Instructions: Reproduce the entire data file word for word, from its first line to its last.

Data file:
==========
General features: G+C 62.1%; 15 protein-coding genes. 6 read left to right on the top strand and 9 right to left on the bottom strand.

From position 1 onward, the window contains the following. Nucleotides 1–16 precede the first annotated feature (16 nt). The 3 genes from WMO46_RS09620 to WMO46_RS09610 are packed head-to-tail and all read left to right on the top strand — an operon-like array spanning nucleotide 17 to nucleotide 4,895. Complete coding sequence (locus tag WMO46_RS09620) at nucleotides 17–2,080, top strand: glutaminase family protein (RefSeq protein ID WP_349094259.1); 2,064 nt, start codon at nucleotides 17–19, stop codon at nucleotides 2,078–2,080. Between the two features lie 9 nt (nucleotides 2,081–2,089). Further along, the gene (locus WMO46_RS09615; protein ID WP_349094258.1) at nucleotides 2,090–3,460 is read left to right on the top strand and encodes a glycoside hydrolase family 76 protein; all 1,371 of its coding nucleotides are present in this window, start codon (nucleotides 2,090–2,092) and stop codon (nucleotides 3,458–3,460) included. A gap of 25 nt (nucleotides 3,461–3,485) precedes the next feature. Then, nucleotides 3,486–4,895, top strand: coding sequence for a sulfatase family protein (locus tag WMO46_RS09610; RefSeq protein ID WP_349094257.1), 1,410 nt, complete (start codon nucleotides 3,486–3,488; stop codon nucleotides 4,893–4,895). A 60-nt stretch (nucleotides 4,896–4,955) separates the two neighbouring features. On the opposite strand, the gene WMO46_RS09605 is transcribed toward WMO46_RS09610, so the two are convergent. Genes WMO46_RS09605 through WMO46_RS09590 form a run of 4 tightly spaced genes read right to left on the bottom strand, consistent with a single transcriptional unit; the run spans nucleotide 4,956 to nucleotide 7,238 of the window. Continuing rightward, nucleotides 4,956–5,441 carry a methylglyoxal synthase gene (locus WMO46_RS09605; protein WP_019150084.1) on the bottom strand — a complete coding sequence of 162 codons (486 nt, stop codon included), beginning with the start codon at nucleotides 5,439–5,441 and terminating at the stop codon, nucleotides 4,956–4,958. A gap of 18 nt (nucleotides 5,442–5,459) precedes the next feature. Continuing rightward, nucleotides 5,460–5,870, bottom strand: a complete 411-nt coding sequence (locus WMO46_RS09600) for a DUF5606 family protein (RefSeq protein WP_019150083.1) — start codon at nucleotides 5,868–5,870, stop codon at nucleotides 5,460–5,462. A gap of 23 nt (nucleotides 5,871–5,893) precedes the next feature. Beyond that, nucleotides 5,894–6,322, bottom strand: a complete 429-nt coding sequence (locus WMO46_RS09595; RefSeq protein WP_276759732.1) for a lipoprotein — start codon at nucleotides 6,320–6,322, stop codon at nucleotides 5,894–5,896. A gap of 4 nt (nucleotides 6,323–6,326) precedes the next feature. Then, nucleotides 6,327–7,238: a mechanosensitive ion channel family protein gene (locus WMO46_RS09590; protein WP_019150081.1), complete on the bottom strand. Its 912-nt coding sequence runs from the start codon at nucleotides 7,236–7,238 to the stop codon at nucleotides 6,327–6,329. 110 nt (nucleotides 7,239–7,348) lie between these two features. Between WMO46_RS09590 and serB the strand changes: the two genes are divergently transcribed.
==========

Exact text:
General features: G+C 62.1%; 15 protein-coding genes. 6 read left to right on the top strand and 9 right to left on the bottom strand.

From position 1 onward, the window contains the following. Nucleotides 1–16 precede the first annotated feature (16 nt). The 3 genes from WMO46_RS09620 to WMO46_RS09610 are packed head-to-tail and all read left to right on the top strand — an operon-like array spanning nucleotide 17 to nucleotide 4,895. Complete coding sequence (locus tag WMO46_RS09620) at nucleotides 17–2,080, top strand: glutaminase family protein (RefSeq protein ID WP_349094259.1); 2,064 nt, start codon at nucleotides 17–19, stop codon at nucleotides 2,078–2,080. Between the two features lie 9 nt (nucleotides 2,081–2,089). Further along, the gene (locus WMO46_RS09615; protein ID WP_349094258.1) at nucleotides 2,090–3,460 is read left to right on the top strand and encodes a glycoside hydrolase family 76 protein; all 1,371 of its coding nucleotides are present in this window, start codon (nucleotides 2,090–2,092) and stop codon (nucleotides 3,458–3,460) included. A gap of 25 nt (nucleotides 3,461–3,485) precedes the next feature. Then, nucleotides 3,486–4,895, top strand: coding sequence for a sulfatase family protein (locus tag WMO46_RS09610; RefSeq protein ID WP_349094257.1), 1,410 nt, complete (start codon nucleotides 3,486–3,488; stop codon nucleotides 4,893–4,895). A 60-nt stretch (nucleotides 4,896–4,955) separates the two neighbouring features. On the opposite strand, the gene WMO46_RS09605 is transcribed toward WMO46_RS09610, so the two are convergent. Genes WMO46_RS09605 through WMO46_RS09590 form a run of 4 tightly spaced genes read right to left on the bottom strand, consistent with a single transcriptional unit; the run spans nucleotide 4,956 to nucleotide 7,238 of the window. Continuing rightward, nucleotides 4,956–5,441 carry a methylglyoxal synthase gene (locus WMO46_RS09605; protein WP_019150084.1) on the bottom strand — a complete coding sequence of 162 codons (486 nt, stop codon included), beginning with the start codon at nucleotides 5,439–5,441 and terminating at the stop codon, nucleotides 4,956–4,958. A gap of 18 nt (nucleotides 5,442–5,459) precedes the next feature. Continuing rightward, nucleotides 5,460–5,870, bottom strand: a complete 411-nt coding sequence (locus WMO46_RS09600) for a DUF5606 family protein (RefSeq protein WP_019150083.1) — start codon at nucleotides 5,868–5,870, stop codon at nucleotides 5,460–5,462. A gap of 23 nt (nucleotides 5,871–5,893) precedes the next feature. Beyond that, nucleotides 5,894–6,322, bottom strand: a complete 429-nt coding sequence (locus WMO46_RS09595; RefSeq protein WP_276759732.1) for a lipoprotein — start codon at nucleotides 6,320–6,322, stop codon at nucleotides 5,894–5,896. A gap of 4 nt (nucleotides 6,323–6,326) precedes the next feature. Then, nucleotides 6,327–7,238: a mechanosensitive ion channel family protein gene (locus WMO46_RS09590; protein WP_019150081.1), complete on the bottom strand. Its 912-nt coding sequence runs from the start codon at nucleotides 7,236–7,238 to the stop codon at nucleotides 6,327–6,329. 110 nt (nucleotides 7,239–7,348) lie between these two features. Between WMO46_RS09590 and serB the strand changes: the two genes are divergently transcribed.